The Information Awareness Office is working on some really cool stuff that will eventually turn up at Brookstone and the Sharper Image, like a Palm Pilot-size PDA that does instantaneous English-Arabic and English-Chinese translations. But the Office's main assignment is, basically, to turn everything in cyberspace about everybody—tax records, driver's-license applications, travel records, bank records, raw F.B.I. files, telephone records, credit-card records, shopping-mall security-camera videotapes, medical records, every e-mail anybody ever sent—into a single, humongous, multi-googolplexibyte database that electronic robots will mine for patterns of information suggestive of terrorist activity. Dr. Strangelove's vision—"a chikentic gomplex of gumbyuders"—is at last coming into its own.
It's easy to ridicule this—fun, too, and fun is something the war on terrorism doesn't offer a lot of—but it's not so easy to dismiss the possibility that the project, nutty as it sounds, might actually be of significant help in uncovering terrorist networks. The problem is that it would also be of significant help in uncovering just about everything, including the last vestiges of individual and family privacy. This is why William Safire wrote the other day that the program should simply be shut down, as was Attorney General Ashcroft's Terrorism Information and Prevention System, which was going to enlist postal workers and the like as amateur spies.
At a minimum, a temporary shutdown, pending some sort of congressional review and the creation of safeguards, would seem to be in order…
You Are a Suspect
November 14, 2002
If the Homeland Security Act is not amended before passage, here is what will happen to you: Every purchase you make with a credit card, every magazine subscription you buy and medical prescription you fill, every Web site you visit and e-mail you send or receive, every academic grade you receive, every bank deposit you make, every trip you book and every event you attend — all these transactions and communications will go into what the Defense Department describes as "a virtual, centralized grand database."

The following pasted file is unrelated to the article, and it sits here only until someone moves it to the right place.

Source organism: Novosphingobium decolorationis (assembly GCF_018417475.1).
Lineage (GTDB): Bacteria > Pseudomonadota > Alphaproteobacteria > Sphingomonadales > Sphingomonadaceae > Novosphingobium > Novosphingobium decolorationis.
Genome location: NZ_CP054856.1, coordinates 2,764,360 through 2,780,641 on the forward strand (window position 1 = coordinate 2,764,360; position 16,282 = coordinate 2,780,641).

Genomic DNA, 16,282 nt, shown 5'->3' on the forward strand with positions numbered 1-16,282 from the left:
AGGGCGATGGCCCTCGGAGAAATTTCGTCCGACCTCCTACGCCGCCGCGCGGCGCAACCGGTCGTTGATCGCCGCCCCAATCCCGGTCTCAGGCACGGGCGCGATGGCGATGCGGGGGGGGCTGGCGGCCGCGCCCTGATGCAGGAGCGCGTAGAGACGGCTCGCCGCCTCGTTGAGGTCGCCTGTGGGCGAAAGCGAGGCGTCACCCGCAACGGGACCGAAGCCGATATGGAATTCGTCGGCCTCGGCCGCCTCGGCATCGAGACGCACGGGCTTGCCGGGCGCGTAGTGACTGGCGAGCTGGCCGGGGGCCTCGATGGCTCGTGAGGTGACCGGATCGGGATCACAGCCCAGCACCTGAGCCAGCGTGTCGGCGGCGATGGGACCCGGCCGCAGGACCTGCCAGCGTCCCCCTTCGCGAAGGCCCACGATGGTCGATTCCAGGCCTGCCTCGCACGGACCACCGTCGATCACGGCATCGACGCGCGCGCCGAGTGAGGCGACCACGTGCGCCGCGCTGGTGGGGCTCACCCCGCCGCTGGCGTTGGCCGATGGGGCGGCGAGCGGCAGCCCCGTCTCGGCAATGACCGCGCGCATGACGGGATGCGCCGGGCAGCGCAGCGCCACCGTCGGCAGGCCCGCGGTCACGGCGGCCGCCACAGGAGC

To this computerized dossier on your private life from commercial sources, add every piece of information that government has about you — passport application, driver's license and bridge toll records, judicial and divorce records, complaints from nosy neighbors to the F.B.I., your lifetime paper trail plus the latest hidden camera surveillance — and you have the supersnoop's dream: a "Total Information Awareness" about every U.S. citizen.
The IAO's stated mission is to gather as much information as possible about everyone in a centralized location for easy perusal by the United States government, including Internet activity, credit card purchase histories, airline ticket purchases, car rentals, medical records, educational transcripts, driver's licenses, utility bills, tax returns, and any other available data. In essence, the goal of the IAO is to be able to recreate a life history of thoughts and movements for any individual on the planet on demand, which the Bush administration deems necessary to counter the threat of terrorism. Critics claim the very existence of the IAO completely disregards the concept of individual privacy and liberties and is far too invasive and prone to abuse.
Since, this entity was supposedly disbanded.